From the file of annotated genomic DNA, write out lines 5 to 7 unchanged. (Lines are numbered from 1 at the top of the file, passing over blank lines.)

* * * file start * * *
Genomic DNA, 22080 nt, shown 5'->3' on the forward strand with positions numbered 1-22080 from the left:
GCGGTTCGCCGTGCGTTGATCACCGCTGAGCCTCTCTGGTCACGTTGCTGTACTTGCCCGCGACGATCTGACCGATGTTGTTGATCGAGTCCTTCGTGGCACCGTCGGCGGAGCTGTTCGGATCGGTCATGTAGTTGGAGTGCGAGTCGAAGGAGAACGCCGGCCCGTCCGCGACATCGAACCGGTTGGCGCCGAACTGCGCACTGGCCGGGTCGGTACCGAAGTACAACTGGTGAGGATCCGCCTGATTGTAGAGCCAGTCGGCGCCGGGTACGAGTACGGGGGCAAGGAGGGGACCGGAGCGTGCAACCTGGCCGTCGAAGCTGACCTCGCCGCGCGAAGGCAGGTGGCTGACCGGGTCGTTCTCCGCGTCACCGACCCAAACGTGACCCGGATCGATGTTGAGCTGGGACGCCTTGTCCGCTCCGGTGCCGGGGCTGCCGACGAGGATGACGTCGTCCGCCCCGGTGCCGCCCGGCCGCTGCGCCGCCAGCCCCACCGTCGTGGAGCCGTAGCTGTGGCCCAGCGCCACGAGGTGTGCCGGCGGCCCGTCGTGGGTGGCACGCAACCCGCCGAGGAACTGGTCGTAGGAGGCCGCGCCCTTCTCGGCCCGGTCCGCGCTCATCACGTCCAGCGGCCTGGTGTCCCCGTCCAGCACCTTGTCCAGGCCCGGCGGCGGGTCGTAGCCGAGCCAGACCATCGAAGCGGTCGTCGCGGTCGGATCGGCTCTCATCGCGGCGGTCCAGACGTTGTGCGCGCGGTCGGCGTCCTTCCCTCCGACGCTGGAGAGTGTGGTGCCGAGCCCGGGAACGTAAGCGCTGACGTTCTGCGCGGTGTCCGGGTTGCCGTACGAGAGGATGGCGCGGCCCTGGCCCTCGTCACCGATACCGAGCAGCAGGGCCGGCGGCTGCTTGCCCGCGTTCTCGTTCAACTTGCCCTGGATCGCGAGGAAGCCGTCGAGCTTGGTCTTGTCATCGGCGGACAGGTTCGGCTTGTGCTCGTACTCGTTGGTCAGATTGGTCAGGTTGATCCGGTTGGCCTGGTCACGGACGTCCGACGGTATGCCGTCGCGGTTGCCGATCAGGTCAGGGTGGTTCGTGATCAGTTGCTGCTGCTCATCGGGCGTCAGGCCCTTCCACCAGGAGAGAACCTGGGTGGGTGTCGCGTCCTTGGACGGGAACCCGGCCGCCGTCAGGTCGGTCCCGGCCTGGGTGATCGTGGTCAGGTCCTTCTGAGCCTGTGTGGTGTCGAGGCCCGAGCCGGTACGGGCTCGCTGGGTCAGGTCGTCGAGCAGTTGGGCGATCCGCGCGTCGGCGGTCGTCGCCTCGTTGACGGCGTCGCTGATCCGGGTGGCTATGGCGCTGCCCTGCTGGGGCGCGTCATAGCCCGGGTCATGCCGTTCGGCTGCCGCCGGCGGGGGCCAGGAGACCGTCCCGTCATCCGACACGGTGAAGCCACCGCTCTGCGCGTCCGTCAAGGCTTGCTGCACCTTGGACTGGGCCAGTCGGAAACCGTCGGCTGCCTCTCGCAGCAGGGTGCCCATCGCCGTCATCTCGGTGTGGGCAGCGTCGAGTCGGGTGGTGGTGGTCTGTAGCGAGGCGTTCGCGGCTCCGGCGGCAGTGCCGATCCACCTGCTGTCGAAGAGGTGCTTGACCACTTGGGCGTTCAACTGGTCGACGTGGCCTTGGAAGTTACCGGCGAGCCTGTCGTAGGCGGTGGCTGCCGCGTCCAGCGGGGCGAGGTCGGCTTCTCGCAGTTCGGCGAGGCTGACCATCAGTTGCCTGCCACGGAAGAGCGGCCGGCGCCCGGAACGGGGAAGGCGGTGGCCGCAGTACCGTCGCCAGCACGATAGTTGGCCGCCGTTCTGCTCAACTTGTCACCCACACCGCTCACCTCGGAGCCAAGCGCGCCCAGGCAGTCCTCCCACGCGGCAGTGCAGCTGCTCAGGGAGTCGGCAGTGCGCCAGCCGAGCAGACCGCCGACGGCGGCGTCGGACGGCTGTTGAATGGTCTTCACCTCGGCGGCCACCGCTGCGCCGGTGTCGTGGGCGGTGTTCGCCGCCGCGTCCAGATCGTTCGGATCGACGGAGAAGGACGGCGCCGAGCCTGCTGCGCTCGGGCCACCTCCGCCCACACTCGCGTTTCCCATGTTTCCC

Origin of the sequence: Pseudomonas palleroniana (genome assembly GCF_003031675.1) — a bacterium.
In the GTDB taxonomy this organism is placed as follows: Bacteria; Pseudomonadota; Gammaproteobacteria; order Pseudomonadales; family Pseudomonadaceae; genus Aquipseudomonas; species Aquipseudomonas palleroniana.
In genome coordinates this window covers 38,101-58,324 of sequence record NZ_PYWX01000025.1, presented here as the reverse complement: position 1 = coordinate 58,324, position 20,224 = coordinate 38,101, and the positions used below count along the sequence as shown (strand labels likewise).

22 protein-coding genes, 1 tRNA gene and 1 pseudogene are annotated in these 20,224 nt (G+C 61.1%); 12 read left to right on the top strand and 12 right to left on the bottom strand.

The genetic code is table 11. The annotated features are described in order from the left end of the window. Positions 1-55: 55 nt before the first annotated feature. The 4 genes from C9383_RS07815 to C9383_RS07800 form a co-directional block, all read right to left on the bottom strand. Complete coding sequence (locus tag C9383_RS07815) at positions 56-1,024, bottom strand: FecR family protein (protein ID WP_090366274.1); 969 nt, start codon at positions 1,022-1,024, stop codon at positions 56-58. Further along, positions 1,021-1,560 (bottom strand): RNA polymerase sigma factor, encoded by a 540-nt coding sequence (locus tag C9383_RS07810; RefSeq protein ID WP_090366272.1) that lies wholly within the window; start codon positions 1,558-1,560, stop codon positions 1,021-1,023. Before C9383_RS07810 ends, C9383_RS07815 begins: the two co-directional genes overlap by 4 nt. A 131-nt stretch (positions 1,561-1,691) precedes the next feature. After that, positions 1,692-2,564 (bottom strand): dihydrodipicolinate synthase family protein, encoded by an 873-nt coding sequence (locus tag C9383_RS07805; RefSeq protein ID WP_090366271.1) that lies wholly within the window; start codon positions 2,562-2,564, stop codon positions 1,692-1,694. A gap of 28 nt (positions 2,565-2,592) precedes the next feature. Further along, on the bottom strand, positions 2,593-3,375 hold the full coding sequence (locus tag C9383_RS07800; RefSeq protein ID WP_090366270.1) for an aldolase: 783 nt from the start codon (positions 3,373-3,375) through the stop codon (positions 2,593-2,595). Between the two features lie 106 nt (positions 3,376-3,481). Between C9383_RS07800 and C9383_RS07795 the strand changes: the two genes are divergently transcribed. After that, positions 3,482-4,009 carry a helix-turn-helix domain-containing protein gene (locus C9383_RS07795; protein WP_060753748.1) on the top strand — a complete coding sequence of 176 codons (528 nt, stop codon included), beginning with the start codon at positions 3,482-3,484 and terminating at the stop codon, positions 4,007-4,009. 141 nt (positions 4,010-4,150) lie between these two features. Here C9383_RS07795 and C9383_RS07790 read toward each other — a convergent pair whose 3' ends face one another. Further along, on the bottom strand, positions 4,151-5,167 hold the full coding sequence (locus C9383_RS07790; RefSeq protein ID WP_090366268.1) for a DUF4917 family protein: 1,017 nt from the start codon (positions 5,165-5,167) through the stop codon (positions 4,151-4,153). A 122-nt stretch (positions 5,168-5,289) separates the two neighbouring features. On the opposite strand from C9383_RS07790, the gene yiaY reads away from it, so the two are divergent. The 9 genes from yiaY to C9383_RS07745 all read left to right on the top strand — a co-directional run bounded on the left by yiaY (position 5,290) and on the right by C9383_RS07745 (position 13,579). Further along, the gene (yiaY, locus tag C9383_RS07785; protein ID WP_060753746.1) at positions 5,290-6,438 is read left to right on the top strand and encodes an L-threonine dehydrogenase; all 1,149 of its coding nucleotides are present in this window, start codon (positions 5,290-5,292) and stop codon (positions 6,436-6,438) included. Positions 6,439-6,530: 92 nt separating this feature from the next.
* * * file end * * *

In genome coordinates this window covers 38,101-58,324 of sequence record NZ_PYWX01000025.1, presented here as the reverse complement: position 1 = coordinate 58,324, position 20,224 = coordinate 38,101, and the positions used below count along the sequence as shown (strand labels likewise).

22 protein-coding genes, 1 tRNA gene and 1 pseudogene are annotated in these 20,224 nt (G+C 61.1%); 12 read left to right on the top strand and 12 right to left on the bottom strand.

The genetic code is table 11. The annotated features are described in order from the left end of the window. Positions 1-55: 55 nt before the first annotated feature. The 4 genes from C9383_RS07815 to C9383_RS07800 form a co-directional block, all read right to left on the bottom strand. Complete coding sequence (locus tag C9383_RS07815) at positions 56-1,024, bottom strand: FecR family protein (protein ID WP_090366274.1); 969 nt, start codon at positions 1,022-1,024, stop codon at positions 56-58. Further along, positions 1,021-1,560 (bottom strand): RNA polymerase sigma factor, encoded by a 540-nt coding sequence (locus tag C9383_RS07810; RefSeq protein ID WP_090366272.1) that lies wholly within the window; start codon positions 1,558-1,560, stop codon positions 1,021-1,023. Before C9383_RS07810 ends, C9383_RS07815 begins: the two co-directional genes overlap by 4 nt. A 131-nt stretch (positions 1,561-1,691) precedes the next feature. After that, positions 1,692-2,564 (bottom strand): dihydrodipicolinate synthase family protein, encoded by an 873-nt coding sequence (locus tag C9383_RS07805; RefSeq protein ID WP_090366271.1) that lies wholly within the window; start codon positions 2,562-2,564, stop codon positions 1,692-1,694. A gap of 28 nt (positions 2,565-2,592) precedes the next feature. Further along, on the bottom strand, positions 2,593-3,375 hold the full coding sequence (locus tag C9383_RS07800; RefSeq protein ID WP_090366270.1) for an aldolase: 783 nt from the start codon (positions 3,373-3,375) through the stop codon (positions 2,593-2,595). Between the two features lie 106 nt (positions 3,376-3,481). Between C9383_RS07800 and C9383_RS07795 the strand changes: the two genes are divergently transcribed. After that, positions 3,482-4,009 carry a helix-turn-helix domain-containing protein gene (locus C9383_RS07795; protein WP_060753748.1) on the top strand — a complete coding sequence of 176 codons (528 nt, stop codon included), beginning with the start codon at positions 3,482-3,484 and terminating at the stop codon, positions 4,007-4,009. 141 nt (positions 4,010-4,150) lie between these two features. Here C9383_RS07795 and C9383_RS07790 read toward each other — a convergent pair whose 3' ends face one another. Further along, on the bottom strand, positions 4,151-5,167 hold the full coding sequence (locus C9383_RS07790; RefSeq protein ID WP_090366268.1) for a DUF4917 family protein: 1,017 nt from the start codon (positions 5,165-5,167) through the stop codon (positions 4,151-4,153). A 122-nt stretch (positions 5,168-5,289) separates the two neighbouring features. On the opposite strand from C9383_RS07790, the gene yiaY reads away from it, so the two are divergent. The 9 genes from yiaY to C9383_RS07745 all read left to right on the top strand — a co-directional run bounded on the left by yiaY (position 5,290) and on the right by C9383_RS07745 (position 13,579). Further along, the gene (yiaY, locus tag C9383_RS07785; protein ID WP_060753746.1) at positions 5,290-6,438 is read left to right on the top strand and encodes an L-threonine dehydrogenase; all 1,149 of its coding nucleotides are present in this window, start codon (positions 5,290-5,292) and stop codon (positions 6,436-6,438) included. Positions 6,439-6,530: 92 nt separating this feature from the next.